marked its approximate center of gravity:: slow down when you first noticed
the vibration? You did not because you had no fear of it. But if you had
been the nervous type, if you slowed down, the center of gravity would have
changed. That would have been quite enough to complete the process of which
had partially begun."

"The vibration really wasn't very bad."

"It doesn't take much. But let us assume another pilot would have
reacted in the same way. It would only have postponed the inevitable. As
soon as the time came for a normal power reduction and it was accomplished,
unporting would begin. But not you. In the past you had lost all four
engines so many times, the prospect of losing one gave you relatively little
concern. So you sat there, fat, dumb, and happy, and you cancelled all
power reductions. This brilliant decision saved your life the first time
that day."

I could think of nothing to say but a series of well. well's.

"This was not enough," he said, and I saw that he was exasperated. "You
landed at Burbank and disembarked twenty-one passengers. God alone knows
why, but you took on just enough fuel to make up the difference in losing
their weight. Even so your center of gravity would have changed enough so
that unporting was more likely than not. But."

He moved a third finger up beside the others.

"You were in a hurry to reach Oakland so you could go about your silly
sailing. As a result, and don't deny it because the figures are in the
logbook, you used full gross weight cruising power all the way and your
speed was correspondingly high." He paused, touched at his moustache, and
stared at me incredulously. Then he spoke very slowly, clipping off each
word as if he intended to impress them on my memory forever. "I would look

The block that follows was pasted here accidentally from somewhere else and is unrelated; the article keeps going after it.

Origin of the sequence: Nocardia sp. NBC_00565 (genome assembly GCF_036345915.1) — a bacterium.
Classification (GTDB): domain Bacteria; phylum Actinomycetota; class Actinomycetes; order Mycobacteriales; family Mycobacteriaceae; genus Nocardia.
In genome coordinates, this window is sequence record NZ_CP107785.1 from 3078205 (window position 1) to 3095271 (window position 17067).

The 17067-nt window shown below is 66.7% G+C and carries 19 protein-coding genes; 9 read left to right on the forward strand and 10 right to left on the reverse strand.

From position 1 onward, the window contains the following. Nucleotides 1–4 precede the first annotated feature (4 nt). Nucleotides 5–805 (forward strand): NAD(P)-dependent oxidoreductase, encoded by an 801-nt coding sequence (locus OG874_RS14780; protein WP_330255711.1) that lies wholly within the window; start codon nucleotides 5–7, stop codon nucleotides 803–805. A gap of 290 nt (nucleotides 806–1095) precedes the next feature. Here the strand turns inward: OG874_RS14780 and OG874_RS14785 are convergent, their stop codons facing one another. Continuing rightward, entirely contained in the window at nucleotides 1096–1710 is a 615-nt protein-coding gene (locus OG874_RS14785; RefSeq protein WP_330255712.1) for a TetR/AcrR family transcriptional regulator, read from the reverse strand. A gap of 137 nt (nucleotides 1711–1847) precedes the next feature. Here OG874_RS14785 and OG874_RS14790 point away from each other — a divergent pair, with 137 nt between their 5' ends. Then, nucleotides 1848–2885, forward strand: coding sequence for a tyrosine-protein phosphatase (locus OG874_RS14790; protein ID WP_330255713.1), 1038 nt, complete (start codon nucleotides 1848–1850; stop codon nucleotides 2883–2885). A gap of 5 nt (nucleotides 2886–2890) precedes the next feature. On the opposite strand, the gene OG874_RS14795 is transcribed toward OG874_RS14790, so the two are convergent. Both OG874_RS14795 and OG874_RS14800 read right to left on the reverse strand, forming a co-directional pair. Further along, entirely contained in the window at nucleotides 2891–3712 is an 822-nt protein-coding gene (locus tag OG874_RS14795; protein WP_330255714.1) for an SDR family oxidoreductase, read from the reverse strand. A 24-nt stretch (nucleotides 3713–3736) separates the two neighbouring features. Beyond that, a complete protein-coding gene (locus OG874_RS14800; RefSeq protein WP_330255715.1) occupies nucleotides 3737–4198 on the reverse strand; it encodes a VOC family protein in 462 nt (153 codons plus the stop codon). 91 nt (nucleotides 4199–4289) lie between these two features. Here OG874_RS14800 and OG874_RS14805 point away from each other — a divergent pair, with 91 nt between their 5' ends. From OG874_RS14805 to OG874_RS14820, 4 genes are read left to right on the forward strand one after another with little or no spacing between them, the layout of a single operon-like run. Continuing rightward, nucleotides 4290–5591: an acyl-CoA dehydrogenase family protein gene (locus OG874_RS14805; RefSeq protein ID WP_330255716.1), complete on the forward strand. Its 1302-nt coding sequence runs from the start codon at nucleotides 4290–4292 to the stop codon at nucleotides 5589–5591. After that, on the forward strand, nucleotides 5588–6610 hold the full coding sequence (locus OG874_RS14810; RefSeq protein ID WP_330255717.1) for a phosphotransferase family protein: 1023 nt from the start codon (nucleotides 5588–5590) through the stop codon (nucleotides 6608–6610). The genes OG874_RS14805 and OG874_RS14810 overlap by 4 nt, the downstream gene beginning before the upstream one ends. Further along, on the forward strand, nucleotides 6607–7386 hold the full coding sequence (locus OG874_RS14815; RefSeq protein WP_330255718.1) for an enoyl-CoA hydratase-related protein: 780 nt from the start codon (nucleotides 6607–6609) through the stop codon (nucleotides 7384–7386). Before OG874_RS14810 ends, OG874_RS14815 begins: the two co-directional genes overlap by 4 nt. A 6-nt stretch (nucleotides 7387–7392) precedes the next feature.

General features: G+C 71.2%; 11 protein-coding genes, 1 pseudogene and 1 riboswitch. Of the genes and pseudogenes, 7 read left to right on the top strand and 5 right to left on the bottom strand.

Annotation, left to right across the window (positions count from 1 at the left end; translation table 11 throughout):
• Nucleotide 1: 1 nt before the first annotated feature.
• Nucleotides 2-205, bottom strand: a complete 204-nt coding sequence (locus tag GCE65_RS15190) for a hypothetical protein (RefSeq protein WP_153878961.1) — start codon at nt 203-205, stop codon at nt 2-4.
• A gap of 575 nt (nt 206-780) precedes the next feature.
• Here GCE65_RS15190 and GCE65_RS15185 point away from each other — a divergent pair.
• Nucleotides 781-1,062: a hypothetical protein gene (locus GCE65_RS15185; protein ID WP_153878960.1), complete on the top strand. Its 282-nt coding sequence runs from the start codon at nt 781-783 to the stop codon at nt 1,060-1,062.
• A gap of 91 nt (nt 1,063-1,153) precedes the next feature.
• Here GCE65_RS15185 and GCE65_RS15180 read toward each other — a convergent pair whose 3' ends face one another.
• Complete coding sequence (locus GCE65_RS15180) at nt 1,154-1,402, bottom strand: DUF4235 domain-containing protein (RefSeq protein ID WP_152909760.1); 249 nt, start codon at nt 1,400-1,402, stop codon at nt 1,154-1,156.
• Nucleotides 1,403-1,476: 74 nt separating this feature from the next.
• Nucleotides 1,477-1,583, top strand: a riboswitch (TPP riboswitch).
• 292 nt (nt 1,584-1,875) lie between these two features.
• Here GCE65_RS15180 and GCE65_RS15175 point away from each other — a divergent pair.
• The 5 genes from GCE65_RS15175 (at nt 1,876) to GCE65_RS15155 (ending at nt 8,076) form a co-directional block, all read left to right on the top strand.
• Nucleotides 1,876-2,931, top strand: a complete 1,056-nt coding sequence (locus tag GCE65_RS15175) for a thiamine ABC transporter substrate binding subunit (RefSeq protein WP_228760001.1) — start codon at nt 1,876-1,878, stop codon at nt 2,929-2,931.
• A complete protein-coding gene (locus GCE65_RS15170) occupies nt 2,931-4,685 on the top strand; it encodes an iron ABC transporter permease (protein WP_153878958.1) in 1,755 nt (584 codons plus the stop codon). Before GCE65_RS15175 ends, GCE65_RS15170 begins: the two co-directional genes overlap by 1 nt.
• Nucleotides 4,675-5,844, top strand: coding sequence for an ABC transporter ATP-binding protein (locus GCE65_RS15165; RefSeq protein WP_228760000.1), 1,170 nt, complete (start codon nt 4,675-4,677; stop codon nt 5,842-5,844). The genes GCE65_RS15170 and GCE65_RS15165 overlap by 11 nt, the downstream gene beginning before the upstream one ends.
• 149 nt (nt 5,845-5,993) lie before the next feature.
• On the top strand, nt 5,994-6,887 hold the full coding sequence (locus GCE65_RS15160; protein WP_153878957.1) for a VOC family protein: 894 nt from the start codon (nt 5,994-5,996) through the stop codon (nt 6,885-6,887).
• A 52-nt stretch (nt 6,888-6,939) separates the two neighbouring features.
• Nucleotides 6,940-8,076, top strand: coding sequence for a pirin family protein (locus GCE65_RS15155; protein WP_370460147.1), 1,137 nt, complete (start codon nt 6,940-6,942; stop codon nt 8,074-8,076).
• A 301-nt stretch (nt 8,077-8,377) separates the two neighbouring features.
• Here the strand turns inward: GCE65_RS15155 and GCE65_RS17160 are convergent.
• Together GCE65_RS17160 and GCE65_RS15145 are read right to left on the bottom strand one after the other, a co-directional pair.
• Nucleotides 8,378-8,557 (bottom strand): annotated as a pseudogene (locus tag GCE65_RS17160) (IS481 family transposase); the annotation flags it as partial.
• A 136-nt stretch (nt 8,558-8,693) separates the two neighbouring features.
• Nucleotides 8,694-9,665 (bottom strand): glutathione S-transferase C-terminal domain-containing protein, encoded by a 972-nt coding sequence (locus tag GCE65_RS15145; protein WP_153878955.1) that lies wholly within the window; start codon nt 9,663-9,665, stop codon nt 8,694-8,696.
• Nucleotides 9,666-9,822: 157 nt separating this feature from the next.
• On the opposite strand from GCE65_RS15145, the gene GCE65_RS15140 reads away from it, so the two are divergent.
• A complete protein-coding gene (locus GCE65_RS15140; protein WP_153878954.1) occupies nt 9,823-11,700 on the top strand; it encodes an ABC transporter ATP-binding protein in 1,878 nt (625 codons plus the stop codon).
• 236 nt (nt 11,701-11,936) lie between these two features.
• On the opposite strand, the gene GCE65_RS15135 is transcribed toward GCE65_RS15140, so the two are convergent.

at you quite differently if I thought you had planned what we eventually
discovered. We had some long sessions with our slide rules and we found, my
friend, that you had arranged the only possible combination of power, speed
and weight which would blockade the chances of unporting."

Later, when the wine had mellowed us both, I asked Howard if his slide
rule could measure the fate of one man against another's.

Fate is the Hunter
Ernest K. Gann

Date: November 23rd 04, 05:45 AM
From: Richard Isakson

"Bob Chilcoat" wrote in message ...

>I posted this over on RAP but apparently managed to stump everyone. I
>thought that perhaps some of your contacts at Boeing might know if this
>word, "unporting" was misused by Gann, or is an old term that is no longer
>used. It just doesn't sound right to me.


The term was properly used. In this context, unporting means moving the
leading edge of an elevator counter weight from behind the horizontal
stabalizer into the free stream. Think of a frise style aileron. Most of
the Cessnas have them. They have a sharp leading edge placed down at the
bottom of the surface. As soon as you move the wheel to deflect the
aileron up the leading edge deflects down (unports) into the flow off the
bottom of the wing.

From Perkins and Hage "Airplane Performance Stability and Control": "The
pure frise type aileron is characterized by an asymetrical sharp nose
located on the airfoil lower surface so that it will unport as soon as the
control is deflected upward."

In Gann's case, the elevator must have had a part of the elevator leading
edge that was ahead of the rest of the leading edge. This would be both for
static and aerodynamic balance. Normally, in high speed flight the tail is
loaded so that it is not deflected very much. The balance would be hiding
behind the stabilizer and wouldn't cause much of a load on the tail. Had
Gann slowed down it would have been necessary to increase the deflection of
the elevator to keep the airplane balanced. Eventually the balance would
have unported causing a large load on the elevator. With the bolt gone, the
elevator would have bent causing an even greater download on the tail and so
on until either the surface failed or the airplane departed from controlled